For good or bad, our behavior as leaders ripples throughout an organization.
Examples of bad leadership behavior negatively affecting organizations are all too easy to cite. In the early 2000s, the criminal behavior of Enron executives caused thousands of employees to lose their jobs and led to the dissolution of Arthur Andersen, one of the country’s largest accounting firms. During the Iraq War, toxic leadership in the United States Army led to skyrocketing suicide rates among soldiers.
The fallout from poor leadership can last for years, even decades. Even if they don’t lead to bankruptcies and suicides, poor managerial behaviors reduce engagement, interfere with alignment, lower productivity, and drain human resources. Research conducted by The Ken Blanchard Companies, together with Training Magazine, found that bad managers cost organizations money in at least seven ways.
The good news is that the ripple effects of positive leadership can also last for years. Consider this story from Dick Ruhe, one of my favorite business consultants:
One time, I had a half-day supervisor training in the spice fields of Gilroy, California. You’ve probably consumed the vegetables and fruit these folks harvest. You’d certainly recognize the company’s logo in your neighborhood supermarket.
The front-line people who worked the crop were happy to have a job. The training venue was on a large garlic farm. The meeting itself was in a relatively small building. The eighteen attendees sat on simple benches, and they stayed involved.
In the course of the day we discussed the qualities of good leaders. During the training, one name came up time and time again: Manny. The conversation basically became stories about Manny. He had quite a reputation. This guy seemed superhuman. But at some point, he had moved away from the company.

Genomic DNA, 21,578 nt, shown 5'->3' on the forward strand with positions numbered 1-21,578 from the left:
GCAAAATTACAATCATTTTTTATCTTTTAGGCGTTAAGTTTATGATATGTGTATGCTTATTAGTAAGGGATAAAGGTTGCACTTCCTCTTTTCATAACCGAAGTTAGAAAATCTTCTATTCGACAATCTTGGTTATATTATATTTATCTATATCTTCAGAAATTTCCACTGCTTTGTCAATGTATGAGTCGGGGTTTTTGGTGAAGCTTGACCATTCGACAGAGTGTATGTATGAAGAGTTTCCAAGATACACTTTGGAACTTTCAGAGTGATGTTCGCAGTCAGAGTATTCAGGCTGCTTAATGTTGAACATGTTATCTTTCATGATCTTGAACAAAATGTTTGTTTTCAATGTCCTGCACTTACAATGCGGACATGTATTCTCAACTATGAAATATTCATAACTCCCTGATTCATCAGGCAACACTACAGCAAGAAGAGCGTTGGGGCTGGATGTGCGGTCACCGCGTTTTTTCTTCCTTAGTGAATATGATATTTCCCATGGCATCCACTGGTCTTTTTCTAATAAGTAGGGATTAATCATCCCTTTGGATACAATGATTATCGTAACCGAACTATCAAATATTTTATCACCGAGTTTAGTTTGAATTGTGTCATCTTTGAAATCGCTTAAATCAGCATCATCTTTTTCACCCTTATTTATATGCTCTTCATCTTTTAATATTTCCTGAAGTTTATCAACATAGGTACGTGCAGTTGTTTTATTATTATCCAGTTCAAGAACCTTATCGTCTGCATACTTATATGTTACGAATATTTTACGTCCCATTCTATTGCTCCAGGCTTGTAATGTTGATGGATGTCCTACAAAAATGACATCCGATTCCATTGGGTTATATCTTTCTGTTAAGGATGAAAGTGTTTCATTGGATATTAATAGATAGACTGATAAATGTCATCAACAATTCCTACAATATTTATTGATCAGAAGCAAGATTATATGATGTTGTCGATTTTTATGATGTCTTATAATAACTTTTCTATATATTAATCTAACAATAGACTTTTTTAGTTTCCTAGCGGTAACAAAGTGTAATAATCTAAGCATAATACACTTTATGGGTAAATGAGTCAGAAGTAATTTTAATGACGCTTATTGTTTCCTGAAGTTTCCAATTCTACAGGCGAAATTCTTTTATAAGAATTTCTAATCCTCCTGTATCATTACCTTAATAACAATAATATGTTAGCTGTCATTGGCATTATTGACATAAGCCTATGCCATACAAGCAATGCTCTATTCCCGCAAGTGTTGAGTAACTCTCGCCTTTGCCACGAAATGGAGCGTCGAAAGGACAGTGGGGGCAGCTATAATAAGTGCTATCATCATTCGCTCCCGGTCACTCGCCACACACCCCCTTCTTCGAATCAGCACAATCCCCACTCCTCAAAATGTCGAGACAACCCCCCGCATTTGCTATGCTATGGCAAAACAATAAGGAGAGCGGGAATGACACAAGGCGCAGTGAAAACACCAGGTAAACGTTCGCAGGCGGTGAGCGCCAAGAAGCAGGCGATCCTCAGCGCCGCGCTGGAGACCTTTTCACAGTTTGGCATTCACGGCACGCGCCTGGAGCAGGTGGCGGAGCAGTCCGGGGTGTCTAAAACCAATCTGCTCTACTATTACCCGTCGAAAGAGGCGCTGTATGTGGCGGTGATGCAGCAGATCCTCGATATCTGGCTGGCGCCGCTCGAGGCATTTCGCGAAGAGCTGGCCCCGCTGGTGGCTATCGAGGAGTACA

The conversation drifted to what the coworkers referred to as “flowers from Manny.” Somebody in the class asked if others still had their flowers. Many people said they did. Some of them even opened their lockers to show them to me.
The “flowers” were actually pink sticky notes on which Manny had simply drawn a smile as a reward for doing a good job. People in the group got emotional when they talked about Manny. I had trouble myself. I felt as though I knew him, even though we had never met.
Manny’s story underscores the importance of positive feedback in helping people reach their full potential. Catching people doing things right doesn’t have to take a lot of time, but the ripple effect of those praisings goes on and on.
While small gestures—like smiley faces on sticky notes—can have lasting positive impacts on organizations, bigger efforts can create legacies. Consider the work of Patrick McGovern, self-titled “Chief Encouragement Officer” of International Data Group and the founder of Computerworld magazine. A positive thinker who ended every meeting with his signature line “the best is yet to come,” McGovern grew his Boston-based technology media firm into a global powerhouse.
The day-to-day choices a leader makes become actions—and those actions create reactions. Think carefully about the ripples you’re sending throughout your organization and make sure their impact is positive.